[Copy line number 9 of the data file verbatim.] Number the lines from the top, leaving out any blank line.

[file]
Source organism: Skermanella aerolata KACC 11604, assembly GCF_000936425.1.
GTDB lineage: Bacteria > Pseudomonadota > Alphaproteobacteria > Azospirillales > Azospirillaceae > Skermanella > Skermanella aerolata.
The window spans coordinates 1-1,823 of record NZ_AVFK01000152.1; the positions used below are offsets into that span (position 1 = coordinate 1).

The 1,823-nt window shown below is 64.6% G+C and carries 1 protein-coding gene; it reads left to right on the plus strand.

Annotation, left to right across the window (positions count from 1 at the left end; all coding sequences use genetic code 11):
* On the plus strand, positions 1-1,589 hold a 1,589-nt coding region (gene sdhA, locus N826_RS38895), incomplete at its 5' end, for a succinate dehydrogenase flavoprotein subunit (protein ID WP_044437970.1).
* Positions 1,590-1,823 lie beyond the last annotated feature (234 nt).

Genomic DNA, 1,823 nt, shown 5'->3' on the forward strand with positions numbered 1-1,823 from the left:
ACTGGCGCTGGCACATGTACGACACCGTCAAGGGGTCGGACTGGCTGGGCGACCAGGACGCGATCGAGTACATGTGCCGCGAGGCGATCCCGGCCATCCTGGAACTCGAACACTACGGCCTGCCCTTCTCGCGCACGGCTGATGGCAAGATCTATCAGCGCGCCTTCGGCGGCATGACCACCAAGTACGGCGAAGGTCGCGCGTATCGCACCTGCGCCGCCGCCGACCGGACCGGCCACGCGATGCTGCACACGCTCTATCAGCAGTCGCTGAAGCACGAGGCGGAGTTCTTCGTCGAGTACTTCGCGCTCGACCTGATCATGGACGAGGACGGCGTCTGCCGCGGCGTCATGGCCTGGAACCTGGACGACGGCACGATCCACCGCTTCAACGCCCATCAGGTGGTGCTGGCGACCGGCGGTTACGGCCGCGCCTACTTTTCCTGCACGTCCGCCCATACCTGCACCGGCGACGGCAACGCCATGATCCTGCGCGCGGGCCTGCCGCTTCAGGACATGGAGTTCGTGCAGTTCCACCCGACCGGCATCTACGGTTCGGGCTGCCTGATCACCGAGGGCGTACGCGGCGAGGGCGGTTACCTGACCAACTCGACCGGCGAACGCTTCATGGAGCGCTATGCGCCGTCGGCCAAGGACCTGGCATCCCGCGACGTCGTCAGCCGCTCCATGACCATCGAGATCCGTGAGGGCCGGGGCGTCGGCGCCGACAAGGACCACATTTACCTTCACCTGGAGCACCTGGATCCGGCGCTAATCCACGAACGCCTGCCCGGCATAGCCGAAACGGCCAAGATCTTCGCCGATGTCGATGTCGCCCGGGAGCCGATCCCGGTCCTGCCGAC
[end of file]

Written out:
ACTGGCGCTGGCACATGTACGACACCGTCAAGGGGTCGGACTGGCTGGGCGACCAGGACGCGATCGAGTACATGTGCCGCGAGGCGATCCCGGCCATCCTGGAACTCGAACACTACGGCCTGCCCTTCTCGCGCACGGCTGATGGCAAGATCTATCAGCGCGCCTTCGGCGGCATGACCACCAAGTACGGCGAAGGTCGCGCGTATCGCACCTGCGCCGCCGCCGACCGGACCGGCCACGCGATGCTGCACACGCTCTATCAGCAGTCGCTGAAGCACGAGGCGGAGTTCTTCGTCGAGTACTTCGCGCTCGACCTGATCATGGACGAGGACGGCGTCTGCCGCGGCGTCATGGCCTGGAACCTGGACGACGGCACGATCCACCGCTTCAACGCCCATCAGGTGGTGCTGGCGACCGGCGGTTACGGCCGCGCCTACTTTTCCTGCACGTCCGCCCATACCTGCACCGGCGACGGCAACGCCATGATCCTGCGCGCGGGCCTGCCGCTTCAGGACATGGAGTTCGTGCAGTTCCACCCGACCGGCATCTACGGTTCGGGCTGCCTGATCACCGAGGGCGTACGCGGCGAGGGCGGTTACCTGACCAACTCGACCGGCGAACGCTTCATGGAGCGCTATGCGCCGTCGGCCAAGGACCTGGCATCCCGCGACGTCGTCAGCCGCTCCATGACCATCGAGATCCGTGAGGGCCGGGGCGTCGGCGCCGACAAGGACCACATTTACCTTCACCTGGAGCACCTGGATCCGGCGCTAATCCACGAACGCCTGCCCGGCATAGCCGAAACGGCCAAGATCTTCGCCGATGTCGATGTCGCCCGGGAGCCGATCCCGGTCCTGCCGAC